The Lotus Esprit S1 that was featured in the film took part in one of the most memorable chases in the franchise, where the car drove off a pier and into the ocean while outrunning the bad guys in a helicopter. Once in the water, the Esprit converted into a submarine and escaped by launching a surface-to-air missile from underwater. The functioning submersible Esprit used for the underwater shots was actually created from an Esprit shell, and had room for two divers in scuba gear to operate. Elon Musk, the CEO of Tesla Motors, bought the Lotus submarine back in 2013 with plans (now sadly foiled) to make it a fully functioning amphibious car-sub.

Mercury Cougar XR-7

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While “Her Majesty’s Secret Service” featured a Aston Martin DBS convertible, the real car star of the movie was the 1969 Mercury Cougar XR-7. Bond, with his future wife Tracy di Vincenzo at the wheel, races down a ski slope in the Swiss Alps while pursued by Bloefeld’s henchmen in Mercedes-Benzes. The American muscle car shows off some glorious drifts in the snow and eventually ends up losing the bad guys with no help from any Q-developed gadgets, only pure driving ability on the part of Tracy.

Aston Martin DBS V12

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The Aston Martin DBS became the modern Aston of choice for Bond in the new millennium, appearing in both “Casino Royale” (2006) and “Quantum of Solace” (2008). These cars were not full of gadgets, but still made an impact in awesome chase scenes. In “Casino Royale,” Bond swerves to avoid his romantic interest who has been bound up and laid in the middle of the road, flipping the car a world record-beating seven times before it comes to rest. In “Quantum of Solace,” Bond drives the DBS V12 on a crazy chase through Italy, around a lake and into a quarry, heavily damaging the car before it came to an end.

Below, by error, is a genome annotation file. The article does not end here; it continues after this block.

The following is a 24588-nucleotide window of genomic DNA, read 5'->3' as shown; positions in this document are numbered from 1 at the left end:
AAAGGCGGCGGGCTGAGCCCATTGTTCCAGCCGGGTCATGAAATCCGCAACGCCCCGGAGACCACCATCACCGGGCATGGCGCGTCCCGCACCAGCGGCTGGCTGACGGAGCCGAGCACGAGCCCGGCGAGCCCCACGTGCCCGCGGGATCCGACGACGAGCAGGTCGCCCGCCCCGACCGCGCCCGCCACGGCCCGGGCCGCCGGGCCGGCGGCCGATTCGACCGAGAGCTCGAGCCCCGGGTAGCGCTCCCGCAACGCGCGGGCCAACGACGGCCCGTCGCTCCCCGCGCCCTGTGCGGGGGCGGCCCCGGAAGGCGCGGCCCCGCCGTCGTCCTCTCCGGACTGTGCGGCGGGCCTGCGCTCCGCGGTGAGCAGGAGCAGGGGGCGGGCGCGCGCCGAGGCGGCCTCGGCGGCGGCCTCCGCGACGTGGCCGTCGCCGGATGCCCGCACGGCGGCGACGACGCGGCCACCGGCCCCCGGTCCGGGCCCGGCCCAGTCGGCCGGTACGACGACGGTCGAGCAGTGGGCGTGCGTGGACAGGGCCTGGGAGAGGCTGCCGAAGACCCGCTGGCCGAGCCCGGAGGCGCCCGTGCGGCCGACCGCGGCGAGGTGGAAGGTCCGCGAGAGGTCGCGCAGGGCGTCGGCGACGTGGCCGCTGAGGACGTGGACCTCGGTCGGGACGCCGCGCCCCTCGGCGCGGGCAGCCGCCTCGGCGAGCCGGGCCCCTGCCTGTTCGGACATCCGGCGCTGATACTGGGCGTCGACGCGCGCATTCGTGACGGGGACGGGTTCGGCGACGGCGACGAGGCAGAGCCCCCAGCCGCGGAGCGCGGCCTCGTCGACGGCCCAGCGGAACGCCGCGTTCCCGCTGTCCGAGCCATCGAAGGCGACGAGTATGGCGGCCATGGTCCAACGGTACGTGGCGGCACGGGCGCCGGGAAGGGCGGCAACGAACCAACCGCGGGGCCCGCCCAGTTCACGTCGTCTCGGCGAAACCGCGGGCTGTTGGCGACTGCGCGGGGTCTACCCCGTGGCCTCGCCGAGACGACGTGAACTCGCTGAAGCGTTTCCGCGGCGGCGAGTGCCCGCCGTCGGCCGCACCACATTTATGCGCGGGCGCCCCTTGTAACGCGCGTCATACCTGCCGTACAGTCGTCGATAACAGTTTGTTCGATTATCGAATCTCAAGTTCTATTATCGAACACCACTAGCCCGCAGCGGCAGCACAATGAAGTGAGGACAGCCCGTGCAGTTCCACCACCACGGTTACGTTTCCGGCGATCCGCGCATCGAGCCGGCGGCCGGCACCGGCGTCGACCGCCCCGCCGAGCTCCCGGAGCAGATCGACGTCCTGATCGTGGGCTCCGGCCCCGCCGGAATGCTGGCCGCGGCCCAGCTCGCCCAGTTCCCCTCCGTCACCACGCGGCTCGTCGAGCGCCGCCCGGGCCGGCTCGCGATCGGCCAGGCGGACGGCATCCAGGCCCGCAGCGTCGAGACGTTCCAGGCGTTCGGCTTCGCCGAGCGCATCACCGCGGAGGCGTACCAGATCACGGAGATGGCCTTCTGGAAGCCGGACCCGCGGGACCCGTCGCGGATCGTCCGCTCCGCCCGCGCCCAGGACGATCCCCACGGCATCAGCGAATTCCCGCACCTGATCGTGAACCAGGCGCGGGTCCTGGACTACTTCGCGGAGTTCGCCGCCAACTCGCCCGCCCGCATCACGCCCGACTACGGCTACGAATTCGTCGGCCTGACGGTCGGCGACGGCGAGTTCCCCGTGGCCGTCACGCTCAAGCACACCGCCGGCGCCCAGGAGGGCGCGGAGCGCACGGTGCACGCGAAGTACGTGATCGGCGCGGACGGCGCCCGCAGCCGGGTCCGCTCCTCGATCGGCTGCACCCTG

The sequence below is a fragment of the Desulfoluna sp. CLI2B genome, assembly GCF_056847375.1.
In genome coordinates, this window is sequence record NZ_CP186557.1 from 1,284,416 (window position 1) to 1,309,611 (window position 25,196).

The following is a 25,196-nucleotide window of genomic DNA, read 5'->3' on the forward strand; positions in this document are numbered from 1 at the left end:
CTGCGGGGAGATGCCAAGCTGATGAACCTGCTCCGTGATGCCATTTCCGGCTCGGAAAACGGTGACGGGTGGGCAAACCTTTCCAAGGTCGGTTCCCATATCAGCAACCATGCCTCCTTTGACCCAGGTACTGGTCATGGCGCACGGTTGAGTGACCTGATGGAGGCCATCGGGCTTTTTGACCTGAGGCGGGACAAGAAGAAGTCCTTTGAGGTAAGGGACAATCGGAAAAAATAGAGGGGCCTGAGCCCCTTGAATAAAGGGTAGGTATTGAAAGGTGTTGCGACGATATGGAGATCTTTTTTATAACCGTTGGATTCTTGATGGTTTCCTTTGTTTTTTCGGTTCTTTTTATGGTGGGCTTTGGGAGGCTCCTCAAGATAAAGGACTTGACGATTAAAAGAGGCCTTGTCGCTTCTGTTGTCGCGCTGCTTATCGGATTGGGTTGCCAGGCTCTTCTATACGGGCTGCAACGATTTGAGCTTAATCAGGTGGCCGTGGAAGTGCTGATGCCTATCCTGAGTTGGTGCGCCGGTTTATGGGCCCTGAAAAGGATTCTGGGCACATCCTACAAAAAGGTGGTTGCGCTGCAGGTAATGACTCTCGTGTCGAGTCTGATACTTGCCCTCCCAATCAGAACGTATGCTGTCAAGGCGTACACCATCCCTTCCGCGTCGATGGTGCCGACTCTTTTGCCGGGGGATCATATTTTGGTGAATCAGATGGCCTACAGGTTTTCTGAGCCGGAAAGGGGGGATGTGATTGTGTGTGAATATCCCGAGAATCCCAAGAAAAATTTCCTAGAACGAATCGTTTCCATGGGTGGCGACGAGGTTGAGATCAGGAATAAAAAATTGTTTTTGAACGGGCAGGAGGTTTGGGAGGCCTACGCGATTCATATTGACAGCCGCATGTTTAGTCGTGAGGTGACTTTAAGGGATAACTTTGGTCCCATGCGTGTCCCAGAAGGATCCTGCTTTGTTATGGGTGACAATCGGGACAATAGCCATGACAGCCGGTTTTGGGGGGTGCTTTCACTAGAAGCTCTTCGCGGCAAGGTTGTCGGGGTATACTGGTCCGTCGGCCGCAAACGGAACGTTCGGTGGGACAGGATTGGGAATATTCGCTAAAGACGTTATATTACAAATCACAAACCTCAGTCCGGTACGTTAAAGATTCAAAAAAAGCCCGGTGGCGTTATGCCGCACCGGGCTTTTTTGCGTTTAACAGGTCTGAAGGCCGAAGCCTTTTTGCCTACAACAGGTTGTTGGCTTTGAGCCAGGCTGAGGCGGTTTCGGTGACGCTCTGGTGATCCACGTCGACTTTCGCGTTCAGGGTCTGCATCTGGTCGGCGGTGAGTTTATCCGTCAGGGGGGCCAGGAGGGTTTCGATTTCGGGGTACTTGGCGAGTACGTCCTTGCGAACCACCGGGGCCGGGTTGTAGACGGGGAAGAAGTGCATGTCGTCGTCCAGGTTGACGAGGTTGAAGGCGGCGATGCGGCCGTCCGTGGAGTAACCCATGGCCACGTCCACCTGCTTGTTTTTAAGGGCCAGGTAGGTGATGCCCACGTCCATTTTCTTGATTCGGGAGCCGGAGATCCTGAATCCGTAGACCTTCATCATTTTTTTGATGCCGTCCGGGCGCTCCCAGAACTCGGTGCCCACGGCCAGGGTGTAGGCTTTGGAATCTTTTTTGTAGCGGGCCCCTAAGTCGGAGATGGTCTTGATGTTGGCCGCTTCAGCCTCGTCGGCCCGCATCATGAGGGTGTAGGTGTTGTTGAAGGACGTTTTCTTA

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Continuing a partnership with BMW that started with 1995’s “Goldeneye,” 1999’s “The World is Not Enough” featured the striking new BMW Z8. The BMW Z8 roadster was a beautiful addition to the movies, featuring a 4.9 liter V8 that put out almost 400 horsepower. Bond’s Z8 featured missiles that could be aimed from a steering wheel-mounted television display, as well as a heads-up display, titanium armor, and most importantly, six cup holders. However, the titanium armor didn’t help the Z8 fend off the giant saw blade, slung below a helicopter, which cut the car in half.

Aston Martin DB10

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For the latest Bond film, “Spectre” (2015), Aston Martin built a custom, one-off DB10. The car was created in homage to the company and the Bond franchise’s shared history, and is featured in an epic chase. The DB10 boasted rear-facing guns and a flamethrower, as well as an ejection seat. Although the car was built for another agent, Bond takes the DB10 to Rome where he gets into a car chase. Before crashing into a river, Bond ejects and of course, parachutes to safety.

Photos by: Thomas’s Pics (1, 4), Michel Curi, Henry Burrows, Karen Roe (5, 8, 11, 12) , sv1ambo, David Merrett, Peter Black (9, 10), KeithJustKeith, Automobile Italia